Beached Wails

Washington City Paper | August 18, 2006
Anyone who’s seen a fair number of French films knows what la plage means: the beach. The seaside vacation is a pillar of Gallic civilization, and French directors per capita set more movies at the shore than do filmmakers of any other nationality. The beach is a place for idle moments and casual romance; it’s only natural that Eric Rohmer, the master of the philosophical makeout flick, so often returns there. But director François Ozon takes a darker view of beaches and swimming pools; his new Time to Leave is not his first effort to mix the fragrances of sea spray and death. That’s also the formula for Laurent Cantet’s Heading South, but then the film is set not in placid Normandy but in Baby Doc Duvalier’s Haiti.

Cantet’s two previous films, the admirable Human Resources and the extraordinary Time Out, were informed by documentary and concerned with the unglamorous world of work. So is Heading South, although the workplace and the product are quite different this time. In late-’70s Haiti, middle-aged women frequent a beachfront hotel known for attracting beautiful young black men. Valium-popping Savannah, Ga., refugee Brenda (Karen Young), who’s introduced being met by hotel proprietor Albert (Lys Ambroise) at the airport, has visited once before. Still married then, she had a sexual awakening with teenage Legba (Ménothy Cesar). On her second trip, she discovers that Legba is now a much more accomplished gigolo. She also finds that his time is monopolized by Ellen (Charlotte Rampling), an imperious and professedly amoral Wellesley French-literature professor who spends all of every summer at the hotel. (Her job explains why Ellen speaks French; it’s unclear why Brenda does.)

Coolly assured, Ellen takes command of the servants and her fellow guests, who also include pudgy Montrealer Sue (Louise Portal). Yet Brenda manages to get Legba’s attention, and Ellen shows signs of jealousy while trying to appear too sophisticated for such emotions. The tussle between the two women is not the principal threat to Legba, however. The young man gets around, and he’s made an enemy among Baby Doc’s thugs. Brenda’s attempts to protect him from indignities—such as Albert’s ban on locals’ eating in the hotel restaurant—ultimately prove to have little effect on his fate.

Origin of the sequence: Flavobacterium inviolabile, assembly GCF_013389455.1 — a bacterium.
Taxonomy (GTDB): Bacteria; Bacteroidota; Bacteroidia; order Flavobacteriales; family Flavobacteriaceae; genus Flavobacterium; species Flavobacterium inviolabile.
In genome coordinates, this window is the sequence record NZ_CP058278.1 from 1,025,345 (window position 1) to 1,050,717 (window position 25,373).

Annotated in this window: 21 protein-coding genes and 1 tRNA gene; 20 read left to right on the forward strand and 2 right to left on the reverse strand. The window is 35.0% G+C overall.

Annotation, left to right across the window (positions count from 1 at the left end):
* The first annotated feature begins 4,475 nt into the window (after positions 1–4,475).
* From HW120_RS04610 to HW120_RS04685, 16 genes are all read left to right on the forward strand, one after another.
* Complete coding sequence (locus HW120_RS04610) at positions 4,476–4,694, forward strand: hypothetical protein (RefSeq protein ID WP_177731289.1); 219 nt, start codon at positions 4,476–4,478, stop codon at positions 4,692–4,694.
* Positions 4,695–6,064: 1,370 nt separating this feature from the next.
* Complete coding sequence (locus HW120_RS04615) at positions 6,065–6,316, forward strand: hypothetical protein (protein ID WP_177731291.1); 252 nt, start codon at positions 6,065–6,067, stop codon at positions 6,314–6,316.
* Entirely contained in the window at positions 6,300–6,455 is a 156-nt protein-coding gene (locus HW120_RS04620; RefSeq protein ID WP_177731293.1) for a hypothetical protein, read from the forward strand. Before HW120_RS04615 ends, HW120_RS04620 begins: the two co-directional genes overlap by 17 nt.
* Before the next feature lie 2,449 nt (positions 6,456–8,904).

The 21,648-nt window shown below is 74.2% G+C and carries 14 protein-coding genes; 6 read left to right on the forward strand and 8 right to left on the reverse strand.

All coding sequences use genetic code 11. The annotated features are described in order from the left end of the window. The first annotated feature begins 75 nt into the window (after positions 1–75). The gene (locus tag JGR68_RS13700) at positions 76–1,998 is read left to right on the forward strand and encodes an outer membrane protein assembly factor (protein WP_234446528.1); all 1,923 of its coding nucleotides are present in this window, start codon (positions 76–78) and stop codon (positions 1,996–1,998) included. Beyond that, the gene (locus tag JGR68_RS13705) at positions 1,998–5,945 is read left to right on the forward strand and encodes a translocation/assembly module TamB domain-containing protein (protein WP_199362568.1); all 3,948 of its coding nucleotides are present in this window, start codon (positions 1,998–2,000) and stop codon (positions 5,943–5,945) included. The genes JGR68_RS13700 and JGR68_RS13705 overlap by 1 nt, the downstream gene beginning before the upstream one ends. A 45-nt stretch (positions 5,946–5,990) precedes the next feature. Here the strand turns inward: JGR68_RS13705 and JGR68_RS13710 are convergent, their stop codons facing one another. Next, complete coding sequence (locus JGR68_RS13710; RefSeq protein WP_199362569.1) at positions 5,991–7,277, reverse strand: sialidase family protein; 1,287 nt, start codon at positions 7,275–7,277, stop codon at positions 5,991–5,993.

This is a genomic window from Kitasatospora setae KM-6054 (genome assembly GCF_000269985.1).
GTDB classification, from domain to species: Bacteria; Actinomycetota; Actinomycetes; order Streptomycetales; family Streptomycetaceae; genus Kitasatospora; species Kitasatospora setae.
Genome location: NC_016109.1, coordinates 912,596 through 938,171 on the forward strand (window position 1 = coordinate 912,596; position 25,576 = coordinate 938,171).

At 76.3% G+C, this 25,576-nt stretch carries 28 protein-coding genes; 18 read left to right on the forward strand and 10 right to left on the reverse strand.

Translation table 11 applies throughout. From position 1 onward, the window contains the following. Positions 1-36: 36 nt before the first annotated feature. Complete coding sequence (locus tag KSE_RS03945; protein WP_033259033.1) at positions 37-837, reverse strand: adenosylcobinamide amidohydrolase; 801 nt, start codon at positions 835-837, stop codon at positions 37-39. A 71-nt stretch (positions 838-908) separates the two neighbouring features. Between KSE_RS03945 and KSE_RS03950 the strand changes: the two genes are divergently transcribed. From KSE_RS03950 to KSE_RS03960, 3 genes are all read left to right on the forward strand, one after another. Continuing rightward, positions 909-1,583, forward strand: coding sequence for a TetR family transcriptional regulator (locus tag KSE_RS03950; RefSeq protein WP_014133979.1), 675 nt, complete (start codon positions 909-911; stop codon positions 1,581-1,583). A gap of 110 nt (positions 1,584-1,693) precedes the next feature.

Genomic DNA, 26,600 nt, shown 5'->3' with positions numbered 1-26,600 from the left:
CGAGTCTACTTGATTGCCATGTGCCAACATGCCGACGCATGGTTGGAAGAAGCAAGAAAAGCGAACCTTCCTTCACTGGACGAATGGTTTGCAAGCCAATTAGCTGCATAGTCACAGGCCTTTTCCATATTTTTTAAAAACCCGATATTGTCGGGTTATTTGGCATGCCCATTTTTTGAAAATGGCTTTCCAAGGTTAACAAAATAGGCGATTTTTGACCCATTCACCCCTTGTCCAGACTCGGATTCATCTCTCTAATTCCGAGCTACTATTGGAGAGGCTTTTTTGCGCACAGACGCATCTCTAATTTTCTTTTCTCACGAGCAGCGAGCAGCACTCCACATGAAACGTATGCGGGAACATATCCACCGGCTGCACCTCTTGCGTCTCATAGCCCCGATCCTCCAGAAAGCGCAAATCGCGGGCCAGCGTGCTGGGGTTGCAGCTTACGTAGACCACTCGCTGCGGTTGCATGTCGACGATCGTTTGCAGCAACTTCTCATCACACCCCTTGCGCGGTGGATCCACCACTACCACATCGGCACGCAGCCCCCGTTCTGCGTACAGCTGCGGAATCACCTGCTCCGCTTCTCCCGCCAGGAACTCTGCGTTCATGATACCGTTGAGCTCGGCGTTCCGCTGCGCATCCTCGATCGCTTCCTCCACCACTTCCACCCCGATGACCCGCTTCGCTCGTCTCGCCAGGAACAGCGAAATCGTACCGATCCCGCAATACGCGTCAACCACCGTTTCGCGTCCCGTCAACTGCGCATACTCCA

Although it was adapted by Cantet and co-writer Robin Campillo from three short stories by Dany Laferrière, Heading South includes several documentary-like sequences. The most chilling of these are the opening scene, in which Albert is approached by a woman trying to save her teenage daughter from likely sexual enslavement, and a monologue in which Albert addresses the camera directly, revealing his venomous true feelings for the North Americans he serves. The three soliloquies, delivered by Brenda, Ellen, and Sue, are less convincing. This may be because Brenda and Ellen speak in English, whose nuances Cantet doesn’t quite get. Their language is a bit unnatural, and their comments overly literary—not at all what a genuine documentary interview would have yielded.(Tellingly, Legba doesn’t have a monologue; he’s the merchandise, not the consumer.)

Heading South is more persuasive when its characters are hiding their deeper emotions, pretending to be having “fun” as they engage in a desperate struggle against loneliness or, in Legba’s case, poverty. Each battle is unwinnable, but with very different consequences for the loser.

Heading South takes a little too long to arrive at a climax that is a little too foreseeable. Still, it understands the Third World–tourist dynamic, and neatly delineates the way two different kinds of people can live different kinds of existence in the same place. (“Tourists never die” is a cop’s simple summation.) The occasional unworkable dialogue aside, Rampling and Young are altogether convincing, and Cesar both personifies and exemplifies Legba’s effortless charm. It’s easy to see why Ellen and Brenda would be drawn to him, even to the point of ignoring a social system that will inevitably destroy their fantasies—and much more as well.

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